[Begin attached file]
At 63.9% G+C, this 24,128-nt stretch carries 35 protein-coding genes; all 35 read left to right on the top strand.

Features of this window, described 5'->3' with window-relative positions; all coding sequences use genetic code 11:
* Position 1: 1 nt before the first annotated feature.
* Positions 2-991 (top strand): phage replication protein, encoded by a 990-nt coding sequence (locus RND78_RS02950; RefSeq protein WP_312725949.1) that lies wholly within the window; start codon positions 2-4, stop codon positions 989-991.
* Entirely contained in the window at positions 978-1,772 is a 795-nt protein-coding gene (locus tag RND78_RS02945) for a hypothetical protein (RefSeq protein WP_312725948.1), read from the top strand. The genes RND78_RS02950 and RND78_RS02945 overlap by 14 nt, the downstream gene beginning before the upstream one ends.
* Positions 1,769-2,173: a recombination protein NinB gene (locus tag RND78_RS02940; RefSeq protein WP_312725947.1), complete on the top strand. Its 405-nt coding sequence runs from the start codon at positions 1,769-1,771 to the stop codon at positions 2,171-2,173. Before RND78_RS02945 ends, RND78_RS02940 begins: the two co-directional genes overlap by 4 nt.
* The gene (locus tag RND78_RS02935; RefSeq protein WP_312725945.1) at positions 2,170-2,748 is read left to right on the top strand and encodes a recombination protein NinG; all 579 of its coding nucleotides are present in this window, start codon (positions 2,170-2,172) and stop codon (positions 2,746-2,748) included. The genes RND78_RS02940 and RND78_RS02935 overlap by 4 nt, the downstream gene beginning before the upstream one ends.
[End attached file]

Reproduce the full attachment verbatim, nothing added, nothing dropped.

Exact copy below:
At 63.9% G+C, this 24,128-nt stretch carries 35 protein-coding genes; all 35 read left to right on the top strand.

Features of this window, described 5'->3' with window-relative positions; all coding sequences use genetic code 11:
* Position 1: 1 nt before the first annotated feature.
* Positions 2-991 (top strand): phage replication protein, encoded by a 990-nt coding sequence (locus RND78_RS02950; RefSeq protein WP_312725949.1) that lies wholly within the window; start codon positions 2-4, stop codon positions 989-991.
* Entirely contained in the window at positions 978-1,772 is a 795-nt protein-coding gene (locus tag RND78_RS02945) for a hypothetical protein (RefSeq protein WP_312725948.1), read from the top strand. The genes RND78_RS02950 and RND78_RS02945 overlap by 14 nt, the downstream gene beginning before the upstream one ends.
* Positions 1,769-2,173: a recombination protein NinB gene (locus tag RND78_RS02940; RefSeq protein WP_312725947.1), complete on the top strand. Its 405-nt coding sequence runs from the start codon at positions 1,769-1,771 to the stop codon at positions 2,171-2,173. Before RND78_RS02945 ends, RND78_RS02940 begins: the two co-directional genes overlap by 4 nt.
* The gene (locus tag RND78_RS02935; RefSeq protein WP_312725945.1) at positions 2,170-2,748 is read left to right on the top strand and encodes a recombination protein NinG; all 579 of its coding nucleotides are present in this window, start codon (positions 2,170-2,172) and stop codon (positions 2,746-2,748) included. The genes RND78_RS02940 and RND78_RS02935 overlap by 4 nt, the downstream gene beginning before the upstream one ends.